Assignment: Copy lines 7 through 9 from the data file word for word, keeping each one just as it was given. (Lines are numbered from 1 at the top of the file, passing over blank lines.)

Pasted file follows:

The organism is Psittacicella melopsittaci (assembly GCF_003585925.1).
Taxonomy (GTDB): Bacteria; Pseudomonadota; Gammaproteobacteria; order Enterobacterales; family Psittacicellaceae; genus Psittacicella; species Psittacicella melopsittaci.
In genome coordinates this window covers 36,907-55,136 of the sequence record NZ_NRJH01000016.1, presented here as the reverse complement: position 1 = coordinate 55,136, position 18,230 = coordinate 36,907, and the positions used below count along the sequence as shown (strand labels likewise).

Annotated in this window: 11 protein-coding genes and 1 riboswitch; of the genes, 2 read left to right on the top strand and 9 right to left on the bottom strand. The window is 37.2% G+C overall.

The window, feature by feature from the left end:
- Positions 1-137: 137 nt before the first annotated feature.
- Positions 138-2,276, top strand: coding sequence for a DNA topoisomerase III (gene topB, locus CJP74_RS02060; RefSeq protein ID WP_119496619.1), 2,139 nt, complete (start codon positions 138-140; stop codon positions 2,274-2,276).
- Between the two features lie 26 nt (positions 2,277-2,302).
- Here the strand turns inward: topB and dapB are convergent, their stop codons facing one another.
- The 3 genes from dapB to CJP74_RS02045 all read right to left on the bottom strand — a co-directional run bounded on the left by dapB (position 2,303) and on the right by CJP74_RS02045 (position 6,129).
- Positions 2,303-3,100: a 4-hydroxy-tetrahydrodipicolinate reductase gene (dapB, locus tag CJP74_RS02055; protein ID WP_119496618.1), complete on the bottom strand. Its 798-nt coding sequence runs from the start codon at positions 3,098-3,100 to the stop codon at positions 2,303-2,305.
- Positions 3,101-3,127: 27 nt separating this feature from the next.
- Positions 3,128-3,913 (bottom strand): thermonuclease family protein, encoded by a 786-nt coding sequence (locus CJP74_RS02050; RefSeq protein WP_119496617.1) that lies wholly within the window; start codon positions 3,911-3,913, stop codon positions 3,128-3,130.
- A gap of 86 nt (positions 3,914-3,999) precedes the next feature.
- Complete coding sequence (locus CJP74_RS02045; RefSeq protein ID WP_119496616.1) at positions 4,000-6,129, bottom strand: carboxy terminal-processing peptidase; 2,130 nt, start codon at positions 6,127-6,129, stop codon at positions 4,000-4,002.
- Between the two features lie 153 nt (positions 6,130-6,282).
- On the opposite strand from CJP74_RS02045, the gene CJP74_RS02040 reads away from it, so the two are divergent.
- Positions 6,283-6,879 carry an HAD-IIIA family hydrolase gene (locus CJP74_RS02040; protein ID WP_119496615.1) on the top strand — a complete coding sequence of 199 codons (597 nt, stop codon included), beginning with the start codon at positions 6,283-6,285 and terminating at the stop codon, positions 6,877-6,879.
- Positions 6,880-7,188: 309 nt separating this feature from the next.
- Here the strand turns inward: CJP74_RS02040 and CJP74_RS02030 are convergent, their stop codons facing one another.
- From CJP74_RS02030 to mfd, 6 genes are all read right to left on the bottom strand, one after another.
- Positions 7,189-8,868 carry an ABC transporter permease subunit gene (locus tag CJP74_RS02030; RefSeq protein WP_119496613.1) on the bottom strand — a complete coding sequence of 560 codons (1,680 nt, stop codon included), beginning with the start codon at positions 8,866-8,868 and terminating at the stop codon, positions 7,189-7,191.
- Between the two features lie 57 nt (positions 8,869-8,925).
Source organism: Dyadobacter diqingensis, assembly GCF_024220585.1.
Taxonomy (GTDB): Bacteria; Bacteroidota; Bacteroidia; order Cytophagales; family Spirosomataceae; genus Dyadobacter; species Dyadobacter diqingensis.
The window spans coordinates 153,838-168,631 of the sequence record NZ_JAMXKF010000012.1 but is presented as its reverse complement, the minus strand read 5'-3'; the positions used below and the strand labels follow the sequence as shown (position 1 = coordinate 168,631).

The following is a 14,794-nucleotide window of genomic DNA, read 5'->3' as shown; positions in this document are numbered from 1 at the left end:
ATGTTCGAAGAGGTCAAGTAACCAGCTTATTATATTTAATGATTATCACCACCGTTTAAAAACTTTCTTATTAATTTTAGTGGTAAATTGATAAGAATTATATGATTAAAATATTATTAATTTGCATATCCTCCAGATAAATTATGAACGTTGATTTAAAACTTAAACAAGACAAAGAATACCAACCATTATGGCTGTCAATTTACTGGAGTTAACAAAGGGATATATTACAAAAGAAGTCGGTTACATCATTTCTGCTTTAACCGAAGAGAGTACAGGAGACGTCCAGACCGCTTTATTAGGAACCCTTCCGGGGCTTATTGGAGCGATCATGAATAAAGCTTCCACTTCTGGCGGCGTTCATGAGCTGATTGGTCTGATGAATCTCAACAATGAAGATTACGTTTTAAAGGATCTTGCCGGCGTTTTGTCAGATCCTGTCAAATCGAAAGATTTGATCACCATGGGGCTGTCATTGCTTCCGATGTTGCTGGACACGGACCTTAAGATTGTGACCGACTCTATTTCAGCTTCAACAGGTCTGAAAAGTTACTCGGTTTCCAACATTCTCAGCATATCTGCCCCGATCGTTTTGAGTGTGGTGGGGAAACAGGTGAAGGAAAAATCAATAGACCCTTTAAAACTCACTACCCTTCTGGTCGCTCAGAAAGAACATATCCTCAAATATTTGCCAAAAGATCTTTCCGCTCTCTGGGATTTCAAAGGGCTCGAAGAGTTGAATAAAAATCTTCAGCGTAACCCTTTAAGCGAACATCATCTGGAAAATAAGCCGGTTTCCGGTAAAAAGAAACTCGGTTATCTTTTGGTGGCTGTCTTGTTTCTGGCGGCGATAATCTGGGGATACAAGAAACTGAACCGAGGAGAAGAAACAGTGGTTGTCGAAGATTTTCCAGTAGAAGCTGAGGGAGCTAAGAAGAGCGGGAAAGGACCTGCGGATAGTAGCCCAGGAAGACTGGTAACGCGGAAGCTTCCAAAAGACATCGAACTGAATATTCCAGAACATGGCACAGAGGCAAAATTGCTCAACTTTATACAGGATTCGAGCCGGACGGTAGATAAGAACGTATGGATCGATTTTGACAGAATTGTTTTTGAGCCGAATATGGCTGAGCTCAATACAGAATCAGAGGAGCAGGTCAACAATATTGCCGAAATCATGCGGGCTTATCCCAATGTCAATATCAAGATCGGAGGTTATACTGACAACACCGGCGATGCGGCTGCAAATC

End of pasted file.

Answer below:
- Positions 138-2,276, top strand: coding sequence for a DNA topoisomerase III (gene topB, locus CJP74_RS02060; RefSeq protein ID WP_119496619.1), 2,139 nt, complete (start codon positions 138-140; stop codon positions 2,274-2,276).
- Between the two features lie 26 nt (positions 2,277-2,302).
- Here the strand turns inward: topB and dapB are convergent, their stop codons facing one another.